In that book, there is a chapter titled: ‘Wonderful Affection’: Seventeenth Century Missionaries to New France on Children and Childhood by Clarissa Atkinson, Associate Dean for Academic Affairs at the Harvard Divinity School.

Let's look at a few quotes from this article because it is very relevant to our discussion here.

“Along with the gospel, Christian missionaries carried to the New World distinct and deeply held beliefs and assumptions about children and childhood. Such beliefs and assumptions are embedded in culture, and in Christian contexts associated also with the theological anthropology of particular times, places, and religious subgroups or denominations. In the seventeenth century, the ideologies of childhood of Roman Catholic missionaries to New France drew them into close and intense encounters with people of cultures radically unlike their own. To Jesuit and Ursuline missionaries, the indigenous people of Eastern Canada held not only different but horrifyingly mistaken views about many things – notable among these, the nature, education, and discipline of children.” (pg. 227)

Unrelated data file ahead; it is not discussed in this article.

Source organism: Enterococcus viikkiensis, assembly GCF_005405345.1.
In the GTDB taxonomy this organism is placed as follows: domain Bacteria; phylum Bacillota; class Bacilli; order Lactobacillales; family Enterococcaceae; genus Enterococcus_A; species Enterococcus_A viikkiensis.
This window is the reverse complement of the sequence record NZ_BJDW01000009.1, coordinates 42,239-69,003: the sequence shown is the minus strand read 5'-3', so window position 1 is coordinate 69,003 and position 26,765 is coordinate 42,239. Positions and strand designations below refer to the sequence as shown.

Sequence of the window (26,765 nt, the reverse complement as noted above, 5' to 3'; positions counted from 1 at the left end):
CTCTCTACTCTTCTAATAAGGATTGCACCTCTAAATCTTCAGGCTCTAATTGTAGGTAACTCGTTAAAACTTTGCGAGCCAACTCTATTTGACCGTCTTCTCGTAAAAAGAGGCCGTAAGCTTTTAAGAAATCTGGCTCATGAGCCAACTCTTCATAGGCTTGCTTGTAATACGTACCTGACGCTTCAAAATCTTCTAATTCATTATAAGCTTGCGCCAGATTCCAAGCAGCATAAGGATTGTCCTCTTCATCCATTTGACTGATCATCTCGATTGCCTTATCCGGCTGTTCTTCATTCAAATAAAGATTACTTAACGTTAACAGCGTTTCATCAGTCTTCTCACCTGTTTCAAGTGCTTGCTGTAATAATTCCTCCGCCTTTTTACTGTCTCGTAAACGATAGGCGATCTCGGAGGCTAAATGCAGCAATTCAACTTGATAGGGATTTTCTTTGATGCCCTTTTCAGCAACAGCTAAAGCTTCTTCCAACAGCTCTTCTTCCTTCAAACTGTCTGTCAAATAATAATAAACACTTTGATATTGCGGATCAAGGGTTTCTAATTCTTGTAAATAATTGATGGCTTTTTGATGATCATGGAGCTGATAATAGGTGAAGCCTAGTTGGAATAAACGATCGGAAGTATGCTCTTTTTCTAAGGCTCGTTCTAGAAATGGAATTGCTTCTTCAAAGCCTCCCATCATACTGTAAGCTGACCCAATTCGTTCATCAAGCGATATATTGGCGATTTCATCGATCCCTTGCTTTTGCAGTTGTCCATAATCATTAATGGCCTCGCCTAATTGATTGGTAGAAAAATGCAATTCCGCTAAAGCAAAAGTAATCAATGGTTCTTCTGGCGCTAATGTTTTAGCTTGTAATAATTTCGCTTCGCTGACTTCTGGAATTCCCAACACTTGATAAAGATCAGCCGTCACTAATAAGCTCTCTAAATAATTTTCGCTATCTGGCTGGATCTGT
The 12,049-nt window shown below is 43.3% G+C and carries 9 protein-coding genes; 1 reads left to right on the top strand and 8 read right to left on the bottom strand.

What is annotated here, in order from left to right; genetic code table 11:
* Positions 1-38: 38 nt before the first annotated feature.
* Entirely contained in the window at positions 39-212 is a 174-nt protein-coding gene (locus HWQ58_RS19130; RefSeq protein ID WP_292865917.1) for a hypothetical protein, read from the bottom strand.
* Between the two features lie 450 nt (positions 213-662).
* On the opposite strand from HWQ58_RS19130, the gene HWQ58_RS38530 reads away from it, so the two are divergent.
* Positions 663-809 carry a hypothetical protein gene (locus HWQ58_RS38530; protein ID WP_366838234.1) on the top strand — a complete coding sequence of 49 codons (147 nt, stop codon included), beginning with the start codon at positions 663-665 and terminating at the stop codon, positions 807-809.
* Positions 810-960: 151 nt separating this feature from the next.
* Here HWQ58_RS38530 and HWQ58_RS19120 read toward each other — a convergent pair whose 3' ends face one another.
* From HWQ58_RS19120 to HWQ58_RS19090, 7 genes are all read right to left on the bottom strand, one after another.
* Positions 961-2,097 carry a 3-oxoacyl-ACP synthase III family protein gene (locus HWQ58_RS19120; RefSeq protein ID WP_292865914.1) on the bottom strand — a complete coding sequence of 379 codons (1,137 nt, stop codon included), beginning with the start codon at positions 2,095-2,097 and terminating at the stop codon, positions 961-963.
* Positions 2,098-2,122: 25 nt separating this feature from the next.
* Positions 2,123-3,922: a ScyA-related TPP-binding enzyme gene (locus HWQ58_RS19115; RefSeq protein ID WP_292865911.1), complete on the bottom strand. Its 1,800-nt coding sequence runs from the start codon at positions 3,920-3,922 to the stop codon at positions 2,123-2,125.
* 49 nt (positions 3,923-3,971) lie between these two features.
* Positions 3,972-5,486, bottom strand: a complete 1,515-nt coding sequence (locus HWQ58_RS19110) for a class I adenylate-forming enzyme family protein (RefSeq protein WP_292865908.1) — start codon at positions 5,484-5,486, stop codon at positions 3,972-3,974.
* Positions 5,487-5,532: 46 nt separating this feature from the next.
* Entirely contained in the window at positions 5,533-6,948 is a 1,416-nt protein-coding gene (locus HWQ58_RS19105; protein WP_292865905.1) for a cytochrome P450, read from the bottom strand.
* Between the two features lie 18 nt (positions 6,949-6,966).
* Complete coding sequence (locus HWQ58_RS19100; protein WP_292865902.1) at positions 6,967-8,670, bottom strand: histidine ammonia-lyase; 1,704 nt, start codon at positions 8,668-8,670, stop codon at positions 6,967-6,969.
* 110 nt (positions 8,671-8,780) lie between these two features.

So, these missionaries about 400 years ago from Europe had some specific ideas about children in mind (similar in fact to those of Pearl), but what did they find in Eastern Canada? Well, according to Pearl, “all cultures and all religions” have been doing what he is today doing for “thousands of years”, all except these people in Eastern Canada that is.

This is because “the Jesuits, enthusiastic proponents of the widespread belief in physical discipline among early modern Europeans, insisted upon such punishment on their French schools. Neither their humanist tradition nor their dedication to education countered their acceptance of the general view that beating a child was a necessary and appropriate part of moral and intellectual training.” (ibid, pg. 237)